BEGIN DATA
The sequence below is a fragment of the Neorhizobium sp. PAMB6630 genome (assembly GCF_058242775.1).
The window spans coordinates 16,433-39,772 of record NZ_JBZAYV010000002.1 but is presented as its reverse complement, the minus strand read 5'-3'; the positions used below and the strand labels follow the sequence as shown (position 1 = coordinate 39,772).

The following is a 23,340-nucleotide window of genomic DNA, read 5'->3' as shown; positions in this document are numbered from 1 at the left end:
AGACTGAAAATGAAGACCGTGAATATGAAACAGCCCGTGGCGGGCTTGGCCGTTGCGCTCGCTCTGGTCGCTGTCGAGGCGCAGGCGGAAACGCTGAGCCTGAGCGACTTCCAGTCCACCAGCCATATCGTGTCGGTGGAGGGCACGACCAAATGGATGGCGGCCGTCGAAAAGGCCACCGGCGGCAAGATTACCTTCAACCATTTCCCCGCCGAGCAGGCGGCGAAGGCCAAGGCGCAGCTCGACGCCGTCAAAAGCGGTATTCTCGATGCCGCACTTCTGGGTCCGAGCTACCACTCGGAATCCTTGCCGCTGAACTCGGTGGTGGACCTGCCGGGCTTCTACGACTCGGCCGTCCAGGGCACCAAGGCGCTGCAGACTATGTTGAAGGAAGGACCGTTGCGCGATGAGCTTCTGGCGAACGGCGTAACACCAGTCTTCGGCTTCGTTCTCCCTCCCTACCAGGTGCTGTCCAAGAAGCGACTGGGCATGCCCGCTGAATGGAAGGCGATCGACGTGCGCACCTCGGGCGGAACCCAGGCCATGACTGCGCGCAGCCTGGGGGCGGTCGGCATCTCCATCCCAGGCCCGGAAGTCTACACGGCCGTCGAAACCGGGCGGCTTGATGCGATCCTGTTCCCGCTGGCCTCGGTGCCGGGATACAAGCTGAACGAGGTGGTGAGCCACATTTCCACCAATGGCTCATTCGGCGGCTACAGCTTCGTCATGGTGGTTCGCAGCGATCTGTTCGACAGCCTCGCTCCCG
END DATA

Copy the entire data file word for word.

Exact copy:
The sequence below is a fragment of the Neorhizobium sp. PAMB6630 genome (assembly GCF_058242775.1).
The window spans coordinates 16,433-39,772 of record NZ_JBZAYV010000002.1 but is presented as its reverse complement, the minus strand read 5'-3'; the positions used below and the strand labels follow the sequence as shown (position 1 = coordinate 39,772).

The following is a 23,340-nucleotide window of genomic DNA, read 5'->3' as shown; positions in this document are numbered from 1 at the left end:
AGACTGAAAATGAAGACCGTGAATATGAAACAGCCCGTGGCGGGCTTGGCCGTTGCGCTCGCTCTGGTCGCTGTCGAGGCGCAGGCGGAAACGCTGAGCCTGAGCGACTTCCAGTCCACCAGCCATATCGTGTCGGTGGAGGGCACGACCAAATGGATGGCGGCCGTCGAAAAGGCCACCGGCGGCAAGATTACCTTCAACCATTTCCCCGCCGAGCAGGCGGCGAAGGCCAAGGCGCAGCTCGACGCCGTCAAAAGCGGTATTCTCGATGCCGCACTTCTGGGTCCGAGCTACCACTCGGAATCCTTGCCGCTGAACTCGGTGGTGGACCTGCCGGGCTTCTACGACTCGGCCGTCCAGGGCACCAAGGCGCTGCAGACTATGTTGAAGGAAGGACCGTTGCGCGATGAGCTTCTGGCGAACGGCGTAACACCAGTCTTCGGCTTCGTTCTCCCTCCCTACCAGGTGCTGTCCAAGAAGCGACTGGGCATGCCCGCTGAATGGAAGGCGATCGACGTGCGCACCTCGGGCGGAACCCAGGCCATGACTGCGCGCAGCCTGGGGGCGGTCGGCATCTCCATCCCAGGCCCGGAAGTCTACACGGCCGTCGAAACCGGGCGGCTTGATGCGATCCTGTTCCCGCTGGCCTCGGTGCCGGGATACAAGCTGAACGAGGTGGTGAGCCACATTTCCACCAATGGCTCATTCGGCGGCTACAGCTTCGTCATGGTGGTTCGCAGCGATCTGTTCGACAGCCTCGCTCCCG